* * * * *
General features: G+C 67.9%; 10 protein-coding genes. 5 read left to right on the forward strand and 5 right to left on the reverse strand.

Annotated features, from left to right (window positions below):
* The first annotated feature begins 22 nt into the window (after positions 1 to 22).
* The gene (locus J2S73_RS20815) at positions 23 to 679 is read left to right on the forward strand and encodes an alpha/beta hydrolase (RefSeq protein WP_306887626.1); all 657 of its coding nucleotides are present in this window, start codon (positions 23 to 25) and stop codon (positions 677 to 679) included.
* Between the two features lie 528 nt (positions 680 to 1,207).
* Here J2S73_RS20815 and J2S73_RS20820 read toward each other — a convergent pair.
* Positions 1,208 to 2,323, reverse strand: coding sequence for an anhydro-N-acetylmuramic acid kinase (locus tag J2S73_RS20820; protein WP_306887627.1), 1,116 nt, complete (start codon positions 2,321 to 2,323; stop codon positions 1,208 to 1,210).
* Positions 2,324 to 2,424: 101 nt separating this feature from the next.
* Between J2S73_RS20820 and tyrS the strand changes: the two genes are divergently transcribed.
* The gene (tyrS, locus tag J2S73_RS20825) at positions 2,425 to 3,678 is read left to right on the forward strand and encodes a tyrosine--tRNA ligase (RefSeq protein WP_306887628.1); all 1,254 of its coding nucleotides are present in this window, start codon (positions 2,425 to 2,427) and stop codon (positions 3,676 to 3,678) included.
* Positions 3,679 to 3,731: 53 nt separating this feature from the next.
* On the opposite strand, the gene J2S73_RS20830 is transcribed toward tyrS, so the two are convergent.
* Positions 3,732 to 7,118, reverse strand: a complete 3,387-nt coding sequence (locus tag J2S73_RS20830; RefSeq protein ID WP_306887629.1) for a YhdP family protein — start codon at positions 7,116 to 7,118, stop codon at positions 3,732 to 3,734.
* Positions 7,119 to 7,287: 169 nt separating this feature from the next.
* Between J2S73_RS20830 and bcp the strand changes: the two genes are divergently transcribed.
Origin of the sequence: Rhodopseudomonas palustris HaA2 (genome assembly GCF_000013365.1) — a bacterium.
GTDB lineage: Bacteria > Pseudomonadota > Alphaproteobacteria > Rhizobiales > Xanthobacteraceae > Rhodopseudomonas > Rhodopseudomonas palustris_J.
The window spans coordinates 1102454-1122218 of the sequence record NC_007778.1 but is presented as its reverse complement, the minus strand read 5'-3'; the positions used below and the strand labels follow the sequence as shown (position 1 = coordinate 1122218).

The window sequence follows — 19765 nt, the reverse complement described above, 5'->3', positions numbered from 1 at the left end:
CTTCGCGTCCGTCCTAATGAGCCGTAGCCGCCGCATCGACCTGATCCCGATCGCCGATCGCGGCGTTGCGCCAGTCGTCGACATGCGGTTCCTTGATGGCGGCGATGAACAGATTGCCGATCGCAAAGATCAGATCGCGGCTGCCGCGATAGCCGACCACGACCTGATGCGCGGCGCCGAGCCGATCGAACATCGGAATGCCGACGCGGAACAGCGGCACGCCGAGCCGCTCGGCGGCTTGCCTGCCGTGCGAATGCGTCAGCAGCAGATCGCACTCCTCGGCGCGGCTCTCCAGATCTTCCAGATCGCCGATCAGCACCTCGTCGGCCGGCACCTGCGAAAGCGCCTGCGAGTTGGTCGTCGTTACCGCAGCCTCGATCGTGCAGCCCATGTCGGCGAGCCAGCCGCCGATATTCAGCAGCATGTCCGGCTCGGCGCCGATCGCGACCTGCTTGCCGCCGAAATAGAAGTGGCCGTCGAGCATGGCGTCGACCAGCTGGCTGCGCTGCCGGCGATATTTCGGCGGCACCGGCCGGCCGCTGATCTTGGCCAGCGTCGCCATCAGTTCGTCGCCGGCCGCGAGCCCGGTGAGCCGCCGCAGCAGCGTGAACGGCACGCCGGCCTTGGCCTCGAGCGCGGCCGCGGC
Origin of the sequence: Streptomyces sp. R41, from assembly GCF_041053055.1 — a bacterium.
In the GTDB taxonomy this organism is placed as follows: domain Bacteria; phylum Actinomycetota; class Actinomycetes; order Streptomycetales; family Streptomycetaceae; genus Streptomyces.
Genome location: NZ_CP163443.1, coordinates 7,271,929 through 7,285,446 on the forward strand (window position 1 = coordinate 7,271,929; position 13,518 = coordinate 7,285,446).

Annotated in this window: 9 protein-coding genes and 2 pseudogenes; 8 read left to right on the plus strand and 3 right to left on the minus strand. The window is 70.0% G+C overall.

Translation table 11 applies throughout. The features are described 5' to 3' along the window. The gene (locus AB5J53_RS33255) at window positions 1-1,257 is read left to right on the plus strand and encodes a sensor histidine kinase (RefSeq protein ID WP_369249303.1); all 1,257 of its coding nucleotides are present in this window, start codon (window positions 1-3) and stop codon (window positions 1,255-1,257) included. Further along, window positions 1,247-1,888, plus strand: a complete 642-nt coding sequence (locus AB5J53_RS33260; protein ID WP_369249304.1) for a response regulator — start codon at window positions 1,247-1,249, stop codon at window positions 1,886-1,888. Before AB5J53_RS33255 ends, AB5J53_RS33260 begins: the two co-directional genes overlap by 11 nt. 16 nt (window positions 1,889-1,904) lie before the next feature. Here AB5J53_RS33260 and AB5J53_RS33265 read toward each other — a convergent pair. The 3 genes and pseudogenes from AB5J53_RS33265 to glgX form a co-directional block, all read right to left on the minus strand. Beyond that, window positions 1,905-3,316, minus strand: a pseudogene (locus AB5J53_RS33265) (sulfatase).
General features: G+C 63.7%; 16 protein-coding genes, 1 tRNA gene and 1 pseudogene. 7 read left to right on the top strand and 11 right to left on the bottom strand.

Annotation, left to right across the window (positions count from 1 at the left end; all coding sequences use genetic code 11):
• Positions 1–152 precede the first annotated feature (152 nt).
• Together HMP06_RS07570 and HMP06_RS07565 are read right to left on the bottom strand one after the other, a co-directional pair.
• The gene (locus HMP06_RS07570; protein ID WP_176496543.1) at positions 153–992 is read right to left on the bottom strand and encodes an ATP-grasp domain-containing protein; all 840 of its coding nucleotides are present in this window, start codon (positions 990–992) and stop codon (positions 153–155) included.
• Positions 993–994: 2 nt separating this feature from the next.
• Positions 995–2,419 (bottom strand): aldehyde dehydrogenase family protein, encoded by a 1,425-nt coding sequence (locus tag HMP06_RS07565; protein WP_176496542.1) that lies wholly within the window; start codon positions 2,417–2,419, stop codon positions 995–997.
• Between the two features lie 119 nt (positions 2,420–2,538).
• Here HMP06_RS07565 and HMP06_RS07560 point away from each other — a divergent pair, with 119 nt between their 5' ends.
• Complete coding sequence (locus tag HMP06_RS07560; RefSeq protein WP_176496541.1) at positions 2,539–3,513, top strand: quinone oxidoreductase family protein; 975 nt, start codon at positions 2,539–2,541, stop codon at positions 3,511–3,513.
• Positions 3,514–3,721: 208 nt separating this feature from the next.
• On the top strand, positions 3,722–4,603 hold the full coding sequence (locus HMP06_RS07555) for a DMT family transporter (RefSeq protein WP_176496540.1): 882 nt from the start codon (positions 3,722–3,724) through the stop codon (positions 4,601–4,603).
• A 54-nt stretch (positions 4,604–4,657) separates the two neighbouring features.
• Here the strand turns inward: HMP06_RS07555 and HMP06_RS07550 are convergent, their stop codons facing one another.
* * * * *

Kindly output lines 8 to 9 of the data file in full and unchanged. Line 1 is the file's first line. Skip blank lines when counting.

* Positions 2,324 to 2,424: 101 nt separating this feature from the next.
* Between J2S73_RS20820 and tyrS the strand changes: the two genes are divergently transcribed.